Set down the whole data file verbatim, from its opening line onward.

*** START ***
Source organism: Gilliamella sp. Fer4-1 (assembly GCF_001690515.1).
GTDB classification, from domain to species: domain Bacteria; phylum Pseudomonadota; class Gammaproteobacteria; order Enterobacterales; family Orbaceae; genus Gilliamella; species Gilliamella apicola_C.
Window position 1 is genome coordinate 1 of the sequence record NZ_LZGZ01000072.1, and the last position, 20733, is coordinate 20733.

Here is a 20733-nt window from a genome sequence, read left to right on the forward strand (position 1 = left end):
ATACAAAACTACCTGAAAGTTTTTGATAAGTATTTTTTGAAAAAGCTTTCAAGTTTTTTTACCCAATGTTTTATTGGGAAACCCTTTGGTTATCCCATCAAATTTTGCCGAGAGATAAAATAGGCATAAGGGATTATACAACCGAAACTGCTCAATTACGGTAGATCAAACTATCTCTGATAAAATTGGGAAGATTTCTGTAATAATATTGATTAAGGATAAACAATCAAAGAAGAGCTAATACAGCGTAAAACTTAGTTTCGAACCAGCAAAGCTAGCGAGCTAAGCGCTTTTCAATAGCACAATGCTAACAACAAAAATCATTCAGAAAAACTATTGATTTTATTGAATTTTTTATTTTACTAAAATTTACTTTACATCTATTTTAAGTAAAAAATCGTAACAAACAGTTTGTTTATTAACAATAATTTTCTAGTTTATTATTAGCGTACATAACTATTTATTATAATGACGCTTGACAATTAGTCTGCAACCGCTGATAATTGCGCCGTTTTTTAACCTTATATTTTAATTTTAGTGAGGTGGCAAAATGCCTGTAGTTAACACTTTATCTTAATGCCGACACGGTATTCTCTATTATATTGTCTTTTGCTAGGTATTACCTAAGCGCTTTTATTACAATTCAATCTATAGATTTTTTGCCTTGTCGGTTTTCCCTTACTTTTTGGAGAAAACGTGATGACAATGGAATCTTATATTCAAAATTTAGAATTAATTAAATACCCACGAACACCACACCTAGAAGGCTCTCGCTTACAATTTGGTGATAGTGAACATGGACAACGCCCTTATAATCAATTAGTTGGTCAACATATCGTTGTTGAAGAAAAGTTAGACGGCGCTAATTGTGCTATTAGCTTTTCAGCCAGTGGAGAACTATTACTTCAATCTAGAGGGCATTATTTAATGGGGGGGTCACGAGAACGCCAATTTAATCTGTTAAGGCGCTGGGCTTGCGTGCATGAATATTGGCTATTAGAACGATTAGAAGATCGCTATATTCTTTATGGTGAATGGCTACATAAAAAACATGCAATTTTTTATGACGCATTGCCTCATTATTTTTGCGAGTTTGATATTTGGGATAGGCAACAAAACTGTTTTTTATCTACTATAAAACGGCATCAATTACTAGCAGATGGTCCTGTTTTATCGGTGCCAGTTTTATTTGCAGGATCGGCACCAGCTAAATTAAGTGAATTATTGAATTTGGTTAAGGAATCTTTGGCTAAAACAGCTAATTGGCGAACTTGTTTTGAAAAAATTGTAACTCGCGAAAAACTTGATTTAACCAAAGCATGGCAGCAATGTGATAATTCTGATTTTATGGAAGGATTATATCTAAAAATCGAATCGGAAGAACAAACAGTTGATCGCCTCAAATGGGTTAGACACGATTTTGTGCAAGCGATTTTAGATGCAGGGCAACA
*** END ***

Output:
Source organism: Gilliamella sp. Fer4-1 (assembly GCF_001690515.1).
GTDB classification, from domain to species: domain Bacteria; phylum Pseudomonadota; class Gammaproteobacteria; order Enterobacterales; family Orbaceae; genus Gilliamella; species Gilliamella apicola_C.
Window position 1 is genome coordinate 1 of the sequence record NZ_LZGZ01000072.1, and the last position, 20733, is coordinate 20733.

Here is a 20733-nt window from a genome sequence, read left to right on the forward strand (position 1 = left end):
ATACAAAACTACCTGAAAGTTTTTGATAAGTATTTTTTGAAAAAGCTTTCAAGTTTTTTTACCCAATGTTTTATTGGGAAACCCTTTGGTTATCCCATCAAATTTTGCCGAGAGATAAAATAGGCATAAGGGATTATACAACCGAAACTGCTCAATTACGGTAGATCAAACTATCTCTGATAAAATTGGGAAGATTTCTGTAATAATATTGATTAAGGATAAACAATCAAAGAAGAGCTAATACAGCGTAAAACTTAGTTTCGAACCAGCAAAGCTAGCGAGCTAAGCGCTTTTCAATAGCACAATGCTAACAACAAAAATCATTCAGAAAAACTATTGATTTTATTGAATTTTTTATTTTACTAAAATTTACTTTACATCTATTTTAAGTAAAAAATCGTAACAAACAGTTTGTTTATTAACAATAATTTTCTAGTTTATTATTAGCGTACATAACTATTTATTATAATGACGCTTGACAATTAGTCTGCAACCGCTGATAATTGCGCCGTTTTTTAACCTTATATTTTAATTTTAGTGAGGTGGCAAAATGCCTGTAGTTAACACTTTATCTTAATGCCGACACGGTATTCTCTATTATATTGTCTTTTGCTAGGTATTACCTAAGCGCTTTTATTACAATTCAATCTATAGATTTTTTGCCTTGTCGGTTTTCCCTTACTTTTTGGAGAAAACGTGATGACAATGGAATCTTATATTCAAAATTTAGAATTAATTAAATACCCACGAACACCACACCTAGAAGGCTCTCGCTTACAATTTGGTGATAGTGAACATGGACAACGCCCTTATAATCAATTAGTTGGTCAACATATCGTTGTTGAAGAAAAGTTAGACGGCGCTAATTGTGCTATTAGCTTTTCAGCCAGTGGAGAACTATTACTTCAATCTAGAGGGCATTATTTAATGGGGGGGTCACGAGAACGCCAATTTAATCTGTTAAGGCGCTGGGCTTGCGTGCATGAATATTGGCTATTAGAACGATTAGAAGATCGCTATATTCTTTATGGTGAATGGCTACATAAAAAACATGCAATTTTTTATGACGCATTGCCTCATTATTTTTGCGAGTTTGATATTTGGGATAGGCAACAAAACTGTTTTTTATCTACTATAAAACGGCATCAATTACTAGCAGATGGTCCTGTTTTATCGGTGCCAGTTTTATTTGCAGGATCGGCACCAGCTAAATTAAGTGAATTATTGAATTTGGTTAAGGAATCTTTGGCTAAAACAGCTAATTGGCGAACTTGTTTTGAAAAAATTGTAACTCGCGAAAAACTTGATTTAACCAAAGCATGGCAGCAATGTGATAATTCTGATTTTATGGAAGGATTATATCTAAAAATCGAATCGGAAGAACAAACAGTTGATCGCCTCAAATGGGTTAGACACGATTTTGTGCAAGCGATTTTAGATGCAGGGCAACA